Funny thing about echo chambers: You can miss out on important developments. Last week a pro-Trump reader complained we focused too much on “personalities” in the presidential race — a nice way of saying presidential character is irrelevant — and that we should focus instead on party policy platforms. It's a legitimate request. Should I now call back and explain that, for the first time in memory, the Republican National Committee this year adjourned without passing a platform, officially delaying specific GOP policy stands till 2024? Its only directive: “Resolved, that the Republican Party has and will continue to enthusiastically support the President’s America-first agenda.” That said, we’ve earnestly tried to cobble together something that suffices for this reader in today’s paper.
One more point: Many people today have strikingly different ideas of what even constitutes conservatism. This newspaper has championed a standard conservatism of balanced federal budgets, a robust immigration policy that values immigrants and security, and an unflinching adherence to the U.S. Constitution — not the runaway federal spending, xenophobic immigration executive actions and mounting disregard for constitutional checks and balances now masquerading as "conservatism." As my colleague, Editor Steve Boggs, noted in a Trib column back in 2017, "a small percentage of our readership is moving even further to the right under President Trump, beyond the constraints and principles long recognized as conventional conservatism. We haven't moved with them, so in their eyes we're 'more' liberal in recent times."
For the record, Steve is a God-fearing, pro-life, pro-wall independent conservative from the land of Will Rogers, T. Boone Pickens, the Joad family and the Five Tribes who nonetheless doesn't subscribe to anyone who attacks First Amendment freedoms, vilifies the news media as "enemies of the people" and demonstrates demagoguery, lies and hatred to whip up strife, ignorance and votes among gullible citizenry. Criticism of Trump doesn't necessarily make one a liberal.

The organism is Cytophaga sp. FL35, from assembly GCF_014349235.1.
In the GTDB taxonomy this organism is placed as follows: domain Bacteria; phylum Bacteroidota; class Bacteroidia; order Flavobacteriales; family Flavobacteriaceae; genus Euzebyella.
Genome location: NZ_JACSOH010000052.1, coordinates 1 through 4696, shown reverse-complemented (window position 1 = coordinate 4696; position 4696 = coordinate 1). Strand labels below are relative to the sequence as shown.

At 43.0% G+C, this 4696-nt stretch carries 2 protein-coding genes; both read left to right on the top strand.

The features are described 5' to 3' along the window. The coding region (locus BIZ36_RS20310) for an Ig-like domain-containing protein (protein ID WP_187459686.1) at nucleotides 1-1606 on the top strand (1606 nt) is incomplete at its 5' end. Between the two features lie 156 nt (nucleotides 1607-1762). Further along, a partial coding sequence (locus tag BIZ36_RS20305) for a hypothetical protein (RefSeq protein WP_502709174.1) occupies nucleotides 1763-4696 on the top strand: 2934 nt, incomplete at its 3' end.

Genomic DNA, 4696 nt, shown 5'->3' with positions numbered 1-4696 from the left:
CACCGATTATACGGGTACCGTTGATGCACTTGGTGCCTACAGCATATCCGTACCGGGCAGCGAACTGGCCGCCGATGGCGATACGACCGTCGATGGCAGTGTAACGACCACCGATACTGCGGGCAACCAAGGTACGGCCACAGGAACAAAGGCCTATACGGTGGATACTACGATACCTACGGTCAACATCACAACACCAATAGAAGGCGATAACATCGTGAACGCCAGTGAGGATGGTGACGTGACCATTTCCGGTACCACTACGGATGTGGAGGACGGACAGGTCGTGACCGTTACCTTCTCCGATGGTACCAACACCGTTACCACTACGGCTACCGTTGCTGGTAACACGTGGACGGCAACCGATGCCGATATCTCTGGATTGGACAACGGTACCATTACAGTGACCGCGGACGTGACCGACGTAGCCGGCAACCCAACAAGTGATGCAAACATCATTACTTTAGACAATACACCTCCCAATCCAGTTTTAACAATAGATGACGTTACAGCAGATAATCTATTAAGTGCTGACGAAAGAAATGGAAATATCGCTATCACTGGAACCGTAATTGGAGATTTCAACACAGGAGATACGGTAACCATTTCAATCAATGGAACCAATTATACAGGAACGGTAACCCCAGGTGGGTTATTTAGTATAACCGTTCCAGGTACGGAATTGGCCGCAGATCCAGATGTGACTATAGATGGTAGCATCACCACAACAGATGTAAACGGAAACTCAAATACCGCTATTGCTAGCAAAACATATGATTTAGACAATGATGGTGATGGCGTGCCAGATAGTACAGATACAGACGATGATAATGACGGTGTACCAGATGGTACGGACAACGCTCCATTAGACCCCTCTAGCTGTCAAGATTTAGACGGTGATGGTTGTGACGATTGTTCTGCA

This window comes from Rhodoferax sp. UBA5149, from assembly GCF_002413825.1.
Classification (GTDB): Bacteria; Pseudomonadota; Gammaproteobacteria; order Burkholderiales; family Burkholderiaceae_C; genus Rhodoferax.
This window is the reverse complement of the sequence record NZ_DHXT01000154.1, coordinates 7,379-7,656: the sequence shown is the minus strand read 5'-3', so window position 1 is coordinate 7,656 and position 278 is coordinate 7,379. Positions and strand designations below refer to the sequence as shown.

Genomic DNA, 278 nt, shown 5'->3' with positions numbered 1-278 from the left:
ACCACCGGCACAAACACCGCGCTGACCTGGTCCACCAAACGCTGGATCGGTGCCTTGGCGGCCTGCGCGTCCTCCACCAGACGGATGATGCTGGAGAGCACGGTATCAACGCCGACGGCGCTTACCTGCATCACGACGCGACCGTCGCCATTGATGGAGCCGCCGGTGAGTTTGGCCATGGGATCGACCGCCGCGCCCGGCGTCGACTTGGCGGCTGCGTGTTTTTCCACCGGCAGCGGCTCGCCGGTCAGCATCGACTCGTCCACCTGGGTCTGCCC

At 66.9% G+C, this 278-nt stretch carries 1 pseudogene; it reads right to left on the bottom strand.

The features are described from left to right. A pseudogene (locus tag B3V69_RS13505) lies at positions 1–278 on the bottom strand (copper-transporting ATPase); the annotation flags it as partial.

- The Trib shouldn't publish something outrageously provocative: We hear this one often enough, such as when we published a March letter from a reader agreeing with Republican Lt. Gov. Dan Patrick's admittedly controversial comments on senior citizen sacrifice, COVID-19 and the economy. The letter writer argued in his epistle that, "Yes, us seniors need to risk possible death from this virus to save the economy and ultimately our grandchildren." After publishing this letter, I received this phone call from an outraged reader: "That son of a bitch is advocating euthanasia just like Hitler did. 'Let's get rid of all the old people.' I'm so pissed off that you were so stupid to print that in your paper that I'm going to boycott you. What in the world is going on with your mind? Half the problem is caused by younger people who wouldn't stay home when they were told to and got out and went to Spain and Italy and Europe and China and everywhere else. If they had stayed where they were supposed to, we wouldn't have this damn problem. And I hope that damn [letter writer] gets a case of it."